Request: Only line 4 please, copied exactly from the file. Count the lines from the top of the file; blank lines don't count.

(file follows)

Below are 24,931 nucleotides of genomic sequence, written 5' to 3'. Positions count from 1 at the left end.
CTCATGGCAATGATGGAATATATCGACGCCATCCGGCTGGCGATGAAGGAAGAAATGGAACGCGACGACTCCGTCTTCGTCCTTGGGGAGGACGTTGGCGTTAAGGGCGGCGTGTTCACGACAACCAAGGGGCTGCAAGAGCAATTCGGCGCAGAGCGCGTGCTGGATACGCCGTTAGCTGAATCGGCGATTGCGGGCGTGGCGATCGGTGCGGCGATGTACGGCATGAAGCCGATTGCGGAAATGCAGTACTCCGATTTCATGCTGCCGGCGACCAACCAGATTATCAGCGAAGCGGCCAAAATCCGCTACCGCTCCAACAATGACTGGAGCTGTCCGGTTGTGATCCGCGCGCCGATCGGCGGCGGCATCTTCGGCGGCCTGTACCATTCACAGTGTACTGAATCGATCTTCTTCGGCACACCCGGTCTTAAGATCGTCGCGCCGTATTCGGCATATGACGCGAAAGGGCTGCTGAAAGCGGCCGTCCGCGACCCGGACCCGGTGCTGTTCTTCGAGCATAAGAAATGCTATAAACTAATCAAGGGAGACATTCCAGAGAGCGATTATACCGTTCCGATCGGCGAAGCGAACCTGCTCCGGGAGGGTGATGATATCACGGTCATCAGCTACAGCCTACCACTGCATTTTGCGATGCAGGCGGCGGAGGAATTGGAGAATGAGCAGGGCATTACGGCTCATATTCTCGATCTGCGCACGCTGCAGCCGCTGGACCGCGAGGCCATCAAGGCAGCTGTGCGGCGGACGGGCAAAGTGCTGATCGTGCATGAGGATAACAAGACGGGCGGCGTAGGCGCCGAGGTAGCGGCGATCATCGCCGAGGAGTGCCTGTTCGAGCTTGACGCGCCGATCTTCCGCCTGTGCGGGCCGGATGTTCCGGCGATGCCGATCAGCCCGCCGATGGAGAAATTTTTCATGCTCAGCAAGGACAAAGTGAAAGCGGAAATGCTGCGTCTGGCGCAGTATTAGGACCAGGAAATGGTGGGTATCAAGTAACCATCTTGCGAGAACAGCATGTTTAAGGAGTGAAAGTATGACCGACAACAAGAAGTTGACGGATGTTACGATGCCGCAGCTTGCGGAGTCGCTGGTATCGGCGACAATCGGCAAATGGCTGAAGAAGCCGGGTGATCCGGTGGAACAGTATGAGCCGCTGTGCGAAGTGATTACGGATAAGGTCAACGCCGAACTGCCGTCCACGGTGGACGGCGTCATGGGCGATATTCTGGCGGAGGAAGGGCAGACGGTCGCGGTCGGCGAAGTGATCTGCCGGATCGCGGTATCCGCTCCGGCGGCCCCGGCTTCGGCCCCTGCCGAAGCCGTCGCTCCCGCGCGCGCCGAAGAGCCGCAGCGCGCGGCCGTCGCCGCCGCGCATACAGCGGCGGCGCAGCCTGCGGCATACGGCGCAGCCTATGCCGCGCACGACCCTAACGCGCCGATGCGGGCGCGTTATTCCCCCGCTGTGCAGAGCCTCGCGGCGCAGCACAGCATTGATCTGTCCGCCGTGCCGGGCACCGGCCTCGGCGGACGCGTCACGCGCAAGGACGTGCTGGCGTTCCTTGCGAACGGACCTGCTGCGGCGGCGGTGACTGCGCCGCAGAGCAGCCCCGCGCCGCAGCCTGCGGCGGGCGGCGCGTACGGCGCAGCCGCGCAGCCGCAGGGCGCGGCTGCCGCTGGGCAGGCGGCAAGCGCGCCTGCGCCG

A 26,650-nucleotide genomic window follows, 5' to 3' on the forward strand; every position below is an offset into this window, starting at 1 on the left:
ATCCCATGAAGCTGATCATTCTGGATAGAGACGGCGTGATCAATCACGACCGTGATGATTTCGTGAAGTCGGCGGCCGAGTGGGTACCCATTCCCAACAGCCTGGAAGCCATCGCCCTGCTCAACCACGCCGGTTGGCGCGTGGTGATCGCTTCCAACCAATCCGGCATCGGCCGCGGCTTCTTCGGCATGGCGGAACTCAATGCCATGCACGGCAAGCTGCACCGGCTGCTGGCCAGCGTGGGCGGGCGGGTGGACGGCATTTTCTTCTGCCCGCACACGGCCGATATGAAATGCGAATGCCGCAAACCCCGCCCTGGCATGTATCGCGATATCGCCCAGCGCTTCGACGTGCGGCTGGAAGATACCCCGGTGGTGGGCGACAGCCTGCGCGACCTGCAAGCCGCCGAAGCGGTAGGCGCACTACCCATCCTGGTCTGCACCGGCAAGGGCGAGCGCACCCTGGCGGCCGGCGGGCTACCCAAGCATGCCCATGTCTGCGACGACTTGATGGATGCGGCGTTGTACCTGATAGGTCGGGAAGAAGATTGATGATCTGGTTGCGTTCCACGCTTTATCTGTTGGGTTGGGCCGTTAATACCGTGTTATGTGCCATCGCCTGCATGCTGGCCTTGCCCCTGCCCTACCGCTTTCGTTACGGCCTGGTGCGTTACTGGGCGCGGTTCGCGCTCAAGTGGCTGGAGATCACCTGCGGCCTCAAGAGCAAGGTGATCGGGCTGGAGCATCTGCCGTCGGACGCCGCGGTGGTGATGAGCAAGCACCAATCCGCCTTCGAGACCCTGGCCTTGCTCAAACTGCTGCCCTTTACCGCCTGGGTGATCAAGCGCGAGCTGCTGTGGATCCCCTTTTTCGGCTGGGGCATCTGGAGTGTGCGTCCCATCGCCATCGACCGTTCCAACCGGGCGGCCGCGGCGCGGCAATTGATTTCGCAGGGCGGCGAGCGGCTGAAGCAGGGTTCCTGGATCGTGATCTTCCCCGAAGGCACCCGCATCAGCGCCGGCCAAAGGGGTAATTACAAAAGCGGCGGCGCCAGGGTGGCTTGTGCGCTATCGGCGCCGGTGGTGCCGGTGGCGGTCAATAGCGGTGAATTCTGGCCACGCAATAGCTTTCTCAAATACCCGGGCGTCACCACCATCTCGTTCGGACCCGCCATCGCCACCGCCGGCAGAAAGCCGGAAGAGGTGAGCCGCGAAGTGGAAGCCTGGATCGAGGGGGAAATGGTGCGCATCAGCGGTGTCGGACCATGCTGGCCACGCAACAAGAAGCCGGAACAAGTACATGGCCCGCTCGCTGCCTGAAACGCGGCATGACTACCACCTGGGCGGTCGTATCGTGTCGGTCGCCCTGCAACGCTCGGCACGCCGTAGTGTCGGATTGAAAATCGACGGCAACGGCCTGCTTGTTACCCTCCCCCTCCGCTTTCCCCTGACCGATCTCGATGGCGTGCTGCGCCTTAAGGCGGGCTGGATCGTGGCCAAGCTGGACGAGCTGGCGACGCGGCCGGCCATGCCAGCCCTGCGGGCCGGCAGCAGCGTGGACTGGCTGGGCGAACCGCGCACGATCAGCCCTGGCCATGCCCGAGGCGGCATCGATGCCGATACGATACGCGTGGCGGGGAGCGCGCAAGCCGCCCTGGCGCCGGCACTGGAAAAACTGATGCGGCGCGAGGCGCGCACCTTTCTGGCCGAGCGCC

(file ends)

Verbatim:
ATCCCATGAAGCTGATCATTCTGGATAGAGACGGCGTGATCAATCACGACCGTGATGATTTCGTGAAGTCGGCGGCCGAGTGGGTACCCATTCCCAACAGCCTGGAAGCCATCGCCCTGCTCAACCACGCCGGTTGGCGCGTGGTGATCGCTTCCAACCAATCCGGCATCGGCCGCGGCTTCTTCGGCATGGCGGAACTCAATGCCATGCACGGCAAGCTGCACCGGCTGCTGGCCAGCGTGGGCGGGCGGGTGGACGGCATTTTCTTCTGCCCGCACACGGCCGATATGAAATGCGAATGCCGCAAACCCCGCCCTGGCATGTATCGCGATATCGCCCAGCGCTTCGACGTGCGGCTGGAAGATACCCCGGTGGTGGGCGACAGCCTGCGCGACCTGCAAGCCGCCGAAGCGGTAGGCGCACTACCCATCCTGGTCTGCACCGGCAAGGGCGAGCGCACCCTGGCGGCCGGCGGGCTACCCAAGCATGCCCATGTCTGCGACGACTTGATGGATGCGGCGTTGTACCTGATAGGTCGGGAAGAAGATTGATGATCTGGTTGCGTTCCACGCTTTATCTGTTGGGTTGGGCCGTTAATACCGTGTTATGTGCCATCGCCTGCATGCTGGCCTTGCCCCTGCCCTACCGCTTTCGTTACGGCCTGGTGCGTTACTGGGCGCGGTTCGCGCTCAAGTGGCTGGAGATCACCTGCGGCCTCAAGAGCAAGGTGATCGGGCTGGAGCATCTGCCGTCGGACGCCGCGGTGGTGATGAGCAAGCACCAATCCGCCTTCGAGACCCTGGCCTTGCTCAAACTGCTGCCCTTTACCGCCTGGGTGATCAAGCGCGAGCTGCTGTGGATCCCCTTTTTCGGCTGGGGCATCTGGAGTGTGCGTCCCATCGCCATCGACCGTTCCAACCGGGCGGCCGCGGCGCGGCAATTGATTTCGCAGGGCGGCGAGCGGCTGAAGCAGGGTTCCTGGATCGTGATCTTCCCCGAAGGCACCCGCATCAGCGCCGGCCAAAGGGGTAATTACAAAAGCGGCGGCGCCAGGGTGGCTTGTGCGCTATCGGCGCCGGTGGTGCCGGTGGCGGTCAATAGCGGTGAATTCTGGCCACGCAATAGCTTTCTCAAATACCCGGGCGTCACCACCATCTCGTTCGGACCCGCCATCGCCACCGCCGGCAGAAAGCCGGAAGAGGTGAGCCGCGAAGTGGAAGCCTGGATCGAGGGGGAAATGGTGCGCATCAGCGGTGTCGGACCATGCTGGCCACGCAACAAGAAGCCGGAACAAGTACATGGCCCGCTCGCTGCCTGAAACGCGGCATGACTACCACCTGGGCGGTCGTATCGTGTCGGTCGCCCTGCAACGCTCGGCACGCCGTAGTGTCGGATTGAAAATCGACGGCAACGGCCTGCTTGTTACCCTCCCCCTCCGCTTTCCCCTGACCGATCTCGATGGCGTGCTGCGCCTTAAGGCGGGCTGGATCGTGGCCAAGCTGGACGAGCTGGCGACGCGGCCGGCCATGCCAGCCCTGCGGGCCGGCAGCAGCGTGGACTGGCTGGGCGAACCGCGCACGATCAGCCCTGGCCATGCCCGAGGCGGCATCGATGCCGATACGATACGCGTGGCGGGGAGCGCGCAAGCCGCCCTGGCGCCGGCACTGGAAAAACTGATGCGGCGCGAGGCGCGCACCTTTCTGGCCGAGCGCC